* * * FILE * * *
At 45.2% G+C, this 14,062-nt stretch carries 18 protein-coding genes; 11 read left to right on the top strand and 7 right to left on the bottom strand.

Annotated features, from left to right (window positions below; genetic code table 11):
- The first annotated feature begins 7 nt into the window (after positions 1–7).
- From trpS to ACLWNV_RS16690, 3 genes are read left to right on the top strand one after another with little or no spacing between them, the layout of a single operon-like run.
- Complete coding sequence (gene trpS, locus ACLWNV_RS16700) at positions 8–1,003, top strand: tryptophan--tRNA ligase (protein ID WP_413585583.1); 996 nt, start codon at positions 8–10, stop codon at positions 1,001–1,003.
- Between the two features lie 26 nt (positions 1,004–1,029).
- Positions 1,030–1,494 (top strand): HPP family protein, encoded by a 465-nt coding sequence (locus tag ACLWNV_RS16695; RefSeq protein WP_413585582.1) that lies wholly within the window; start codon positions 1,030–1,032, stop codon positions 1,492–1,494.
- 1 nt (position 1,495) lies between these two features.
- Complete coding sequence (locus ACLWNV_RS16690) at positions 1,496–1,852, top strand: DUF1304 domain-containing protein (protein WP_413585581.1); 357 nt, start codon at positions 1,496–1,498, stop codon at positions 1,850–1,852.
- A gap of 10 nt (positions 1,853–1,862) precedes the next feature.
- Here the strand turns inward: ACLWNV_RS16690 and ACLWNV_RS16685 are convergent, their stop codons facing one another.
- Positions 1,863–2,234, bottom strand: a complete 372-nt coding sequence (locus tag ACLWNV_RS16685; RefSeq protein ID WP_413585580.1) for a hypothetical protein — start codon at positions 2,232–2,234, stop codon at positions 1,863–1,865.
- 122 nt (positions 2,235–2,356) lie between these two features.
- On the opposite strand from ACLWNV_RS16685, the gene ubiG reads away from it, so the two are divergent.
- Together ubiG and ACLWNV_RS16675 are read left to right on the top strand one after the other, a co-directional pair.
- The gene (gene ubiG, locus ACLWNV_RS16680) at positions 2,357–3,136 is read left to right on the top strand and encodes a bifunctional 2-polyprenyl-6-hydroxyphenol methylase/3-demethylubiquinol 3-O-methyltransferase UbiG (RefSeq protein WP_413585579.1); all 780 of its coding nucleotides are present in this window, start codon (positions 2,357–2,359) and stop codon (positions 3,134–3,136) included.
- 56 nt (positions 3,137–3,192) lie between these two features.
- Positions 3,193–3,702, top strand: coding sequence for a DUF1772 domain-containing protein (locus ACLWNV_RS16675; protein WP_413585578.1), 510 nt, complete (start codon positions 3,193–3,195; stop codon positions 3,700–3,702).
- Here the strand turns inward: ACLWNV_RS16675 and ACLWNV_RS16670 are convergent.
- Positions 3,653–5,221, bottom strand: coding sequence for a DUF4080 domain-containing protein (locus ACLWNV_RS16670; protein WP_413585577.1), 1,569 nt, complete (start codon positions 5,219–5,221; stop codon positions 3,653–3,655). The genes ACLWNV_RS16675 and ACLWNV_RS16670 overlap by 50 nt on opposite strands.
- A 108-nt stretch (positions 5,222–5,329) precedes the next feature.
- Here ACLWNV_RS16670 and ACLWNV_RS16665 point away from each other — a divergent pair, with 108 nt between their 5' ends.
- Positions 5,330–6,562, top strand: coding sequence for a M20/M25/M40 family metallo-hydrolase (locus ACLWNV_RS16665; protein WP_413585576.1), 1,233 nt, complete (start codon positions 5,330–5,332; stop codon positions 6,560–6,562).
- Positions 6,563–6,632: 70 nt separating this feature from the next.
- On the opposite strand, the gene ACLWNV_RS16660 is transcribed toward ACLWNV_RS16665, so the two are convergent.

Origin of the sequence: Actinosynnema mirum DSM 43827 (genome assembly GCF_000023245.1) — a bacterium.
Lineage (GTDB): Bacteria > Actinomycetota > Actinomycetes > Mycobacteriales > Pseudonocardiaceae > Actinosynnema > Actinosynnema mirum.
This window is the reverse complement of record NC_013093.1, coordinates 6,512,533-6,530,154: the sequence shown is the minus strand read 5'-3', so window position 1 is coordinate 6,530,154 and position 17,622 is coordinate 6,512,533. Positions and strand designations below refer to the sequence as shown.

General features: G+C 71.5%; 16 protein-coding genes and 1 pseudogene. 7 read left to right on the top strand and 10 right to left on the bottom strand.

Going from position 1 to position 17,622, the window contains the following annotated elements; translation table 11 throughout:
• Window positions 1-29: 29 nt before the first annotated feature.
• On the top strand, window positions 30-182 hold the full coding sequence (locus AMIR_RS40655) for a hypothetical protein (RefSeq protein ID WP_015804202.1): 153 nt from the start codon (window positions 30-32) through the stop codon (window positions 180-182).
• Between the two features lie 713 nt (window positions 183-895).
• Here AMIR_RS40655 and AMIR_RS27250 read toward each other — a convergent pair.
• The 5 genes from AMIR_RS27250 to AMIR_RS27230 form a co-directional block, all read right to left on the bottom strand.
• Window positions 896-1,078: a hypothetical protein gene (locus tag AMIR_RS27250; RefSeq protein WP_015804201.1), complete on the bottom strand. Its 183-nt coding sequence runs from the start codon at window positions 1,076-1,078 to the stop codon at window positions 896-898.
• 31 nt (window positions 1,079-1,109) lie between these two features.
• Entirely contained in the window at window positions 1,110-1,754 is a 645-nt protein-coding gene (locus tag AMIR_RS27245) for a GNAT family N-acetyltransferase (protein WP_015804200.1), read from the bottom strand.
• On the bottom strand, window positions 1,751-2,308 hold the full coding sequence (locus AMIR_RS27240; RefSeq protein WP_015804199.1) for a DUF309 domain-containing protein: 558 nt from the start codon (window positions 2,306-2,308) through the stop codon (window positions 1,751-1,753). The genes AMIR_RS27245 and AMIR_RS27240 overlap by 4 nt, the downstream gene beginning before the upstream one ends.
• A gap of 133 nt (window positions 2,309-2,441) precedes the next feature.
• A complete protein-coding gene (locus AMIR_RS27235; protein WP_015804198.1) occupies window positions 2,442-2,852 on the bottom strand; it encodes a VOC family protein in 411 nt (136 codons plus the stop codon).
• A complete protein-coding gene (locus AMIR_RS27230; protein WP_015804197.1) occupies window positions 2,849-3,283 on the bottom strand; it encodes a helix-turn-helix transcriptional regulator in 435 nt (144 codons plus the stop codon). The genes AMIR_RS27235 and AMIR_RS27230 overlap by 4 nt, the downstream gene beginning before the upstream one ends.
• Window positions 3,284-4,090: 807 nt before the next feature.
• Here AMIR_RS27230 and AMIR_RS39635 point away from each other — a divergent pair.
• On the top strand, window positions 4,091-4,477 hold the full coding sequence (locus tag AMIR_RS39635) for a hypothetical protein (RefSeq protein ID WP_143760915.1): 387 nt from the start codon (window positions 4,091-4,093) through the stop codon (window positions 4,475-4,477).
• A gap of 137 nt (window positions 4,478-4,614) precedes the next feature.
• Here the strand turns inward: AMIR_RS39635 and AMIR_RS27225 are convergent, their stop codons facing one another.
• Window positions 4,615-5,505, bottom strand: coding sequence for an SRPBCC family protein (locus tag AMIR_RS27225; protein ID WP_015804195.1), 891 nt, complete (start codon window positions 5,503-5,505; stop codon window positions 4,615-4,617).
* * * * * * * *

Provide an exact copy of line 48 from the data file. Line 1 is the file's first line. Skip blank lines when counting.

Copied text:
• Window positions 4,615-5,505, bottom strand: coding sequence for an SRPBCC family protein (locus tag AMIR_RS27225; protein ID WP_015804195.1), 891 nt, complete (start codon window positions 5,503-5,505; stop codon window positions 4,615-4,617).